As of April 1, 2015, which marks the start of the next hunting season, guiding territory certificate holders will no longer need to be Canadian. They also won’t even have to be people: guide outfitting businesses in B.C. can now be owned and operated by foreign corporations.

Guide Outfitters' lobby group

The GOABC is taking credit for proposing the changes announced over the last year. 

“The Guide Outfitters Association asked for the change,” GOABC executive director Scott Ellis told the Vancouver Observer.

“It legitimizes some of the things that were happening anyway.”

Norm Macdonald, the NDP MLA for the Columbia River – Revelstoke district, says his main concern is that these changes drastically increase the commercialization of the hunting sector in B.C. 

“I think that foreign buyers introduce a number of elements that we really have to think about,” Macdonald told the Vancouver Observer.

“B.C. tends to very easily give up control of our public land and not only put it into private hands, but often private hands that are offshore.”

Ellis disagreed.

“I’m not sure how allowing corporations on the [guiding territory] certificate commoditizes the backcountry,” he said. “We pushed for this for liability reasons, tax reasons, for lending and borrowing reasons, not for commoditization or anything else.”

Macdonald thinks organizations like the Guide Outfitters Association who donate “huge money” to the Liberal Party of B.C. have disproportionate influence over wildlife management.

“There is no question there is lobbying involved. It’s one of the broader problems for us, so many of these decisions are [made] behind closed doors,” he said.

“A lot of people do lobbying," Ellis countered. "The David Suzuki Foundation does lobbying, in my opinion.”

A key difference between the lobbying efforts of pro-grizzly hunting groups, like the Guide Outfitters Association, and organizations that campaign against it, like the David Suzuki Foundation, is the money involved.

From 2005 to 2013, guide associations across B.C. made $84,800.00 in political donations. The Liberal Party of B.C. received 84 per cent of that money, getting $73,275.00. The NDP received the remaining $11,525.00, usually in the months leading up to provincial elections.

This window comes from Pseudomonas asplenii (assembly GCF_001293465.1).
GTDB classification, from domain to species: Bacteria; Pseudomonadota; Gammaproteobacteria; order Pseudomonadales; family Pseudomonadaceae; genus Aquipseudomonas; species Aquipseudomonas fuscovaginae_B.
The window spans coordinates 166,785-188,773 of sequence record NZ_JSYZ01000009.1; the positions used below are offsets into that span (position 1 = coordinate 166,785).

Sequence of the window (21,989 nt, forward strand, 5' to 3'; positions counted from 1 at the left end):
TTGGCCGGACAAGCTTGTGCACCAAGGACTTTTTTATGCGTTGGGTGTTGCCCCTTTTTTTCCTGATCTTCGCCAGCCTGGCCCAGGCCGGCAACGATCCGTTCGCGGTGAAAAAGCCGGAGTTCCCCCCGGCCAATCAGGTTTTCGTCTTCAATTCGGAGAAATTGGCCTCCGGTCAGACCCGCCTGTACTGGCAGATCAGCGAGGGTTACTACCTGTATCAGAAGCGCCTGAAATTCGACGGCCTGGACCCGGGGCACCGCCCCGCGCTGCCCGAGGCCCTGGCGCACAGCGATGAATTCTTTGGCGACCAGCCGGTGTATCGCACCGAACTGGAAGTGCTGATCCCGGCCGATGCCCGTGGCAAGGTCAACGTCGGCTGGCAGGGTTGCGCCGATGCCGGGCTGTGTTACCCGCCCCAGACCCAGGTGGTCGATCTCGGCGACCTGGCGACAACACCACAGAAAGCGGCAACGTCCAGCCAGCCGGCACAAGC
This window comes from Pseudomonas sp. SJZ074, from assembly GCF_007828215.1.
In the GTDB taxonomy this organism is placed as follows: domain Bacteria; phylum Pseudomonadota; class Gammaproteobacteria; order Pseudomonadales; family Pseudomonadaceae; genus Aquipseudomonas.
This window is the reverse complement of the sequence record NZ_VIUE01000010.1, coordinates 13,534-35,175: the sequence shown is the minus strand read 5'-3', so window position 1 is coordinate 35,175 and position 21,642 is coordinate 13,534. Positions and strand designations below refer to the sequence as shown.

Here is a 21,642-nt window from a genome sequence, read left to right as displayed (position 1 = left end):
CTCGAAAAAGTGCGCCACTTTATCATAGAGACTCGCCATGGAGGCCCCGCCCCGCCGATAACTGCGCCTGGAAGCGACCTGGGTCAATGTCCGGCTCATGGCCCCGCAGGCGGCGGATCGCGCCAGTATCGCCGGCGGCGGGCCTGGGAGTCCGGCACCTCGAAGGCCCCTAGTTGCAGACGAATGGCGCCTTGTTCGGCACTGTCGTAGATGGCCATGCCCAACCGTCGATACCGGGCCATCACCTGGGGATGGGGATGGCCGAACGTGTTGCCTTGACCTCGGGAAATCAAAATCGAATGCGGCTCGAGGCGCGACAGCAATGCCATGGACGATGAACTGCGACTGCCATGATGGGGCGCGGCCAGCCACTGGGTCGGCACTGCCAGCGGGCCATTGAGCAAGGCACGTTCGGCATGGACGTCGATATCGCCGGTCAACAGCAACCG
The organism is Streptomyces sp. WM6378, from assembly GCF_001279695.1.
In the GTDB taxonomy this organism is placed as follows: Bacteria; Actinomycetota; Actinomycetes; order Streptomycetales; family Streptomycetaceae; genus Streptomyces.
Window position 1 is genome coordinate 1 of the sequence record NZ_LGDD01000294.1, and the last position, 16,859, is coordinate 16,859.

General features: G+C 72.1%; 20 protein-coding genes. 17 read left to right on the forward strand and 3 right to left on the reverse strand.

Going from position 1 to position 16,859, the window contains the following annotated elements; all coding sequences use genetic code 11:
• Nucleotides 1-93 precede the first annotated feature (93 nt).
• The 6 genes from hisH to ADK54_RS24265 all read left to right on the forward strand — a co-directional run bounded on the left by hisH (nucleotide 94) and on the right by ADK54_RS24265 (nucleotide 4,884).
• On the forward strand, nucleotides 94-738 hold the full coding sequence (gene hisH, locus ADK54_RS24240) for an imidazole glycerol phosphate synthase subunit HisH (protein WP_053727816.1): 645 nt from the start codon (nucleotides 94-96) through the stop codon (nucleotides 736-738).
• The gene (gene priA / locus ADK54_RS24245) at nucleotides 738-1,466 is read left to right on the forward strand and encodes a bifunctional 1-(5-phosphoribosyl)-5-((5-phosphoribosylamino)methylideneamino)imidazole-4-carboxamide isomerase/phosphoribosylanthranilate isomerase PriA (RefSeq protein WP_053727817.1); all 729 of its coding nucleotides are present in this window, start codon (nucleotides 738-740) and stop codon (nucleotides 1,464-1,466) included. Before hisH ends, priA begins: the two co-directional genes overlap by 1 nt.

Organizations lobbying the environmental perspective, like the David Suzuki Foundation and Raincoast Conservation Foundation, have not made any political donations, due to their charitable status. 

Trophy hunters over B.C. interests? 

The latest set of changes to hunting operations in B.C. sparked outrage from resident hunters around the province when they were announced in December.

The new amendments, which alter how wildlife will be allocated between hunters, reduces the number of hunting licenses available to B.C. residents so that more licenses can be sold to foreign hunters. 

In most jurisdictions across North America, only five to 10 per cent of the harvestable wildlife surplus is saved for non-resident hunters. The recent amendments plan to increase that figure to 40 per cent for certain species – like grizzly bears.

“Proposed changes to the Wildlife Allocation Policy are inconsistent with standard practices in other jurisdictions across Canada and in the United States,” said George Wilson, President of the B.C. Wildlife Federation (BCWF), in a statement. “There is no justification for these changes and they are not supported by B.C.’s resident hunters.”

This change will translate to roughly 5,000 fewer permits available for local hunters, many of whom are already struggling to get permits to harvest popular animals like moose, so non-resident hunters can hunt more, said the Wildlife Federation.

“B.C. residents who depend on hunting to help sustain their families should be supported by provincial government policy,” said Jesse Zeman, a BCWF director. “The overriding priority for all hunters is conservation, ensuring there is enough game available for First Nations, and then fulfilling the hunting needs of B.C. families.”

The steady trend of changes to hunting regulations favours foreign hunters and the guide outfitting industry that profits off of their visits, the BCWF wrote in a statement. 

“Our objective is to maintain the environment for future generations. That is really our mission and sole focus, that's what we worry about,” Zeman told the Vancouver Observer. “We make our decisions based on data and science and sometimes with the government’s policies it doesn't necessarily feel like those things are lining up."

"I don't think everyone in the province knows what happens and where the priorities are and where the funding comes from,” he said.

But according to Raincoast Conservation, the new allocation policy, while flawed, is nevertheless better for bear conservation than the system that was in place since 2007, because the numbers are fixed. In the previous policy, a hunter could lose his or her bear harvesting quota if the quota wasn't met. 

After a month of outcry from the B.C. public, Liberal MLA Bill Bennett acknowledged the government "didn't get it quite right" with the allocation policy amendments. A revised policy will be announced at the end of January, he said. 

Photo of grizzly bear by Andrew S. Wright